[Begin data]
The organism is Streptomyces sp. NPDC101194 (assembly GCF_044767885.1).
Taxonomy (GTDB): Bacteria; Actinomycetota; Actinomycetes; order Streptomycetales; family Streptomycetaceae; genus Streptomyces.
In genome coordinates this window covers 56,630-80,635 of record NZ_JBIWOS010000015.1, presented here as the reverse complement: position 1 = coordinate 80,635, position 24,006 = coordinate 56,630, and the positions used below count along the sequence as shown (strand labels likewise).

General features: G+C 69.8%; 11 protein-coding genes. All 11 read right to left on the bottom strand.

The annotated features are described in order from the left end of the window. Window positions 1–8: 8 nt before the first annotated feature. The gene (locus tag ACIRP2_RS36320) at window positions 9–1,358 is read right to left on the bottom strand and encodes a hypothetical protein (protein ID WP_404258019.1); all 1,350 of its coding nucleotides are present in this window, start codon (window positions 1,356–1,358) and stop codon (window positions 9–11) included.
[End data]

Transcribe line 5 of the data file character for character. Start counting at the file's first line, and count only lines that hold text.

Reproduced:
The annotated features are described in order from the left end of the window. Window positions 1–8: 8 nt before the first annotated feature. The gene (locus tag ACIRP2_RS36320) at window positions 9–1,358 is read right to left on the bottom strand and encodes a hypothetical protein (protein ID WP_404258019.1); all 1,350 of its coding nucleotides are present in this window, start codon (window positions 1,356–1,358) and stop codon (window positions 9–11) included.